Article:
Sun Life Financial (TSX, NYSE: SLF). This stock was added to the portfolio last May and immediately went into a dive. However, it has since turned things around and is up $7.61 since the last review. We received two dividend payments during the period, for a total of $1 per share.
Apple (NDQ: AAPL). Apple shares dropped as low as US$142 in the December market sell-off before rallying. But we are still down US$16.86 from the last review. We received two dividends of US$0.73 each.
Cash. We received interest of $14.26 from the $1,240.34 held in our on-line account at EQ Bank.
The portfolio gained 5.6% in the latest period, led by the contributions of Royal Bank and Sun Life. Every security in the portfolio gained ground with the exception of Apple. So, for this period we outperformed our target.
Since inception, however, we are up only 3%, which is well short of our goal. Putting a positive spin on that, it’s a significant improvement from the -2.5% we were sitting at last October.
The asset mix remains conservative. Just over 56% of the portfolio is invested in bonds, preferred shares, and cash. Another 26% is in banks and insurance companies. But there are some weak spots that need to be addressed.
We will sell our position in Apple. We have a small profit, but the stock has become too volatile for a portfolio of this type. The sale will give us $4,102.60 to reinvest.
We will also sell out units of Dream Global REIT, which has been weaker than the overall REIT market recently. That will give us $4,458.02. So, the total amount to reinvest is $8,560.62.
We will redeploy this money as follows.
BMO Low Volatility Canadian Equity ETF (TSX: ZLB). This fund invests in a portfolio of Canadian stocks that are less sensitive to overall market moves – in technical terms, they have a low beta. These stocks are not risk-free, but they will normally lose less when the market declines. Conversely, they will tend to underperform in rising markets.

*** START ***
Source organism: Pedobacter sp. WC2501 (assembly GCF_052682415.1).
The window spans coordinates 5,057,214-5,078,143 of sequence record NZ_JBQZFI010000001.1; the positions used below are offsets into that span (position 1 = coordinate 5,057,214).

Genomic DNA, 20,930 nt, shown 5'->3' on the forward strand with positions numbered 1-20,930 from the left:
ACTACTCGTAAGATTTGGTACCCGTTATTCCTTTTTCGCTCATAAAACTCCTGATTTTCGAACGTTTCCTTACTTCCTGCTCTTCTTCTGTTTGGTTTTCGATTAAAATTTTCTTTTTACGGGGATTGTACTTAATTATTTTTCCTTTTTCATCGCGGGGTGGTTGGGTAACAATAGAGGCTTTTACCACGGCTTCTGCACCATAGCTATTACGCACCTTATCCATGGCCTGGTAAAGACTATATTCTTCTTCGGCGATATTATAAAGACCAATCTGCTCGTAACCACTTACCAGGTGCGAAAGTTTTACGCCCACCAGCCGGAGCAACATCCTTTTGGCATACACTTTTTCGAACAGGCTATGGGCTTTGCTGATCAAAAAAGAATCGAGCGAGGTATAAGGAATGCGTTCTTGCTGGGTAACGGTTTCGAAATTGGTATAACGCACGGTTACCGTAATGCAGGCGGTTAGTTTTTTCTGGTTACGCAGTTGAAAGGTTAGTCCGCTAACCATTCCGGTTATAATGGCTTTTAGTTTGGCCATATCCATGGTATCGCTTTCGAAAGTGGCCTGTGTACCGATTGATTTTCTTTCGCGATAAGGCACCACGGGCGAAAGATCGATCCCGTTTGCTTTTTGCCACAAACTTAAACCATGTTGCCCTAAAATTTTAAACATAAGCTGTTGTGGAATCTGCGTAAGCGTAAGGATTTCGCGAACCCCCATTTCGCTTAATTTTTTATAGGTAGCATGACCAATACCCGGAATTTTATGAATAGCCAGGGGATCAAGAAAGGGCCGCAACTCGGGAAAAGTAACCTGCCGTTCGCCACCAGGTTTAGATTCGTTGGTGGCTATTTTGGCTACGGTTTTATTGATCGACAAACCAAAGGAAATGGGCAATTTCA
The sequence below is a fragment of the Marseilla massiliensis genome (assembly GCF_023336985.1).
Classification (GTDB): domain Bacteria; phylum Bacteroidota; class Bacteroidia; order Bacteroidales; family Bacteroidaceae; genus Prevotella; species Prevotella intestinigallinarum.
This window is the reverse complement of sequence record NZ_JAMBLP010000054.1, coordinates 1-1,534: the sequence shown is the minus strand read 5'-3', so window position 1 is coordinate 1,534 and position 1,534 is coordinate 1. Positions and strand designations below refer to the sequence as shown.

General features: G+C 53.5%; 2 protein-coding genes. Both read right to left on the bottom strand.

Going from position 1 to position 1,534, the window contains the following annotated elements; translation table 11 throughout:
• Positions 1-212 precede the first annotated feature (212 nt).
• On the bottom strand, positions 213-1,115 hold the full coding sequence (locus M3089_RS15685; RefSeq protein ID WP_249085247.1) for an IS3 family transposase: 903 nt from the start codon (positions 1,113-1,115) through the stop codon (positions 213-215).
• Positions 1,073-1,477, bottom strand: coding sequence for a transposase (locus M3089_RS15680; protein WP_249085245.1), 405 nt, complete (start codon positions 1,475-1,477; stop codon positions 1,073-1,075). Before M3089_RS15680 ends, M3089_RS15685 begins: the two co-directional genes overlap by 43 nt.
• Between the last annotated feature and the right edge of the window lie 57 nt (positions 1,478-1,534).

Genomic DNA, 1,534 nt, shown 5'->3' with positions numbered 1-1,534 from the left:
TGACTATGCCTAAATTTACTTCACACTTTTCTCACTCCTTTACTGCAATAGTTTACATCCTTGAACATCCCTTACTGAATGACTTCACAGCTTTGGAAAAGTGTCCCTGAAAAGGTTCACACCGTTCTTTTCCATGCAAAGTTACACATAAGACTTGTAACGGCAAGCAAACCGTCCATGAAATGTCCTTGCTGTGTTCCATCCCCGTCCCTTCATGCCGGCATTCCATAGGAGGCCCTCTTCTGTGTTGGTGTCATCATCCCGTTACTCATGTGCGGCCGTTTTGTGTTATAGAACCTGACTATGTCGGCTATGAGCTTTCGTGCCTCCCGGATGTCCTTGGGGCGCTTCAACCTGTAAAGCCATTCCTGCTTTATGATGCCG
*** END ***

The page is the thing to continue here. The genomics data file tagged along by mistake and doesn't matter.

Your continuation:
This ETF has been an excellent performer, with a five-year average annual rate of return of 11.2% to April 30. The MER is 0.39%.
The units are trading at $32.82 as of the time of writing. We will buy 120 units for a total cost of $3,938.40.
iShares Edge MSCI Minimum Volatility USA Index ETF (TSX: XMU). This fund also takes a low beta approach to stock selection, but its focus is the U.S. market. Many of the names in the portfolio will be familiar to all investors, including McDonald’s, PepsiCo, and Johnson & Johnson.
The fund has an excellent performance record with a five-year average annual compound rate of return of 16.8% to April 30. The MER is 0.33%.
The units are current trading at $54.12. We will buy 85 units for a cost of $4,600.20.
The remaining $22.02 will be added to our cash account.
We will also buy another 10 units of XBB for a total of $313.70. That will bring our total to 260 units and reduce retained earnings to $38.30.
We are left with cash and retained earnings of $1,240.34, which we will move to Motive Financial, which is currently offering a rate of 2.8%.